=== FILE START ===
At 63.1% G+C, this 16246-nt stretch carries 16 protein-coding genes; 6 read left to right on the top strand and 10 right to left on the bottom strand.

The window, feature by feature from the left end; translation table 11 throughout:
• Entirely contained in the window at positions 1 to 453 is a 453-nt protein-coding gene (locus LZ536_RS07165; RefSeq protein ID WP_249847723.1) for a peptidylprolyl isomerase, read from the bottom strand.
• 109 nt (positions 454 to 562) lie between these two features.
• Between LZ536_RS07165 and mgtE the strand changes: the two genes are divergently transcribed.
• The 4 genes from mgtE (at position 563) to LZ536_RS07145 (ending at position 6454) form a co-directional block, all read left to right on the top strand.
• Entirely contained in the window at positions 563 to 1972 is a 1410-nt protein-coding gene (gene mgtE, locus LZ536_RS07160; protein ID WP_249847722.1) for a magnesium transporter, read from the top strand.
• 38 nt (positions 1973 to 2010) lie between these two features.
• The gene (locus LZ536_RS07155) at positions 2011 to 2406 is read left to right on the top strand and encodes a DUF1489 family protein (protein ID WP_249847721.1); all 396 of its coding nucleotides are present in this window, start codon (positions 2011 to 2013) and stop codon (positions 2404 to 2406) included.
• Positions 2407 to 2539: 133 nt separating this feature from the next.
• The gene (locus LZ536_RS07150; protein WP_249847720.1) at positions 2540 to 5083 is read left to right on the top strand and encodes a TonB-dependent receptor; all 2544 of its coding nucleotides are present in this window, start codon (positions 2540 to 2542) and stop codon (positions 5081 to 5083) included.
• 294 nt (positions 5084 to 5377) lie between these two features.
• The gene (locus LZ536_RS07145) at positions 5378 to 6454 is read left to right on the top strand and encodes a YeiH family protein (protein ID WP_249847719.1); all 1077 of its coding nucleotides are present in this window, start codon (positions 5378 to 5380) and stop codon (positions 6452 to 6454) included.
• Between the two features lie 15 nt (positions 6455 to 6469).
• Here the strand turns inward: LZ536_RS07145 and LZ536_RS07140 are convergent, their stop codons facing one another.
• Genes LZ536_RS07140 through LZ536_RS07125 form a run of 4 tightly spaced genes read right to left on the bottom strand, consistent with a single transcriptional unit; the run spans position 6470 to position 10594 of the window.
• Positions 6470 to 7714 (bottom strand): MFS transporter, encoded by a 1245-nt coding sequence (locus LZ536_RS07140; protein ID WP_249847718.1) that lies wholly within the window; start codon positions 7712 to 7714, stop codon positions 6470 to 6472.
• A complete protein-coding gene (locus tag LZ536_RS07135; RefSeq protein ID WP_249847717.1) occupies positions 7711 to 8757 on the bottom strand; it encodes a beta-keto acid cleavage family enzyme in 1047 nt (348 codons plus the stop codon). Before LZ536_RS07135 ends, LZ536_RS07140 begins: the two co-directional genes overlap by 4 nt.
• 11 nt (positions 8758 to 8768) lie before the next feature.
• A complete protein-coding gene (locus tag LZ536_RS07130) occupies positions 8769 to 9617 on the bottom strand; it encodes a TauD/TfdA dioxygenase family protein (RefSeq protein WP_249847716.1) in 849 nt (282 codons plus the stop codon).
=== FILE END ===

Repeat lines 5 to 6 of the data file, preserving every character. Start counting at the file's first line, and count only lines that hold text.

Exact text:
• Between LZ536_RS07165 and mgtE the strand changes: the two genes are divergently transcribed.
• The 4 genes from mgtE (at position 563) to LZ536_RS07145 (ending at position 6454) form a co-directional block, all read left to right on the top strand.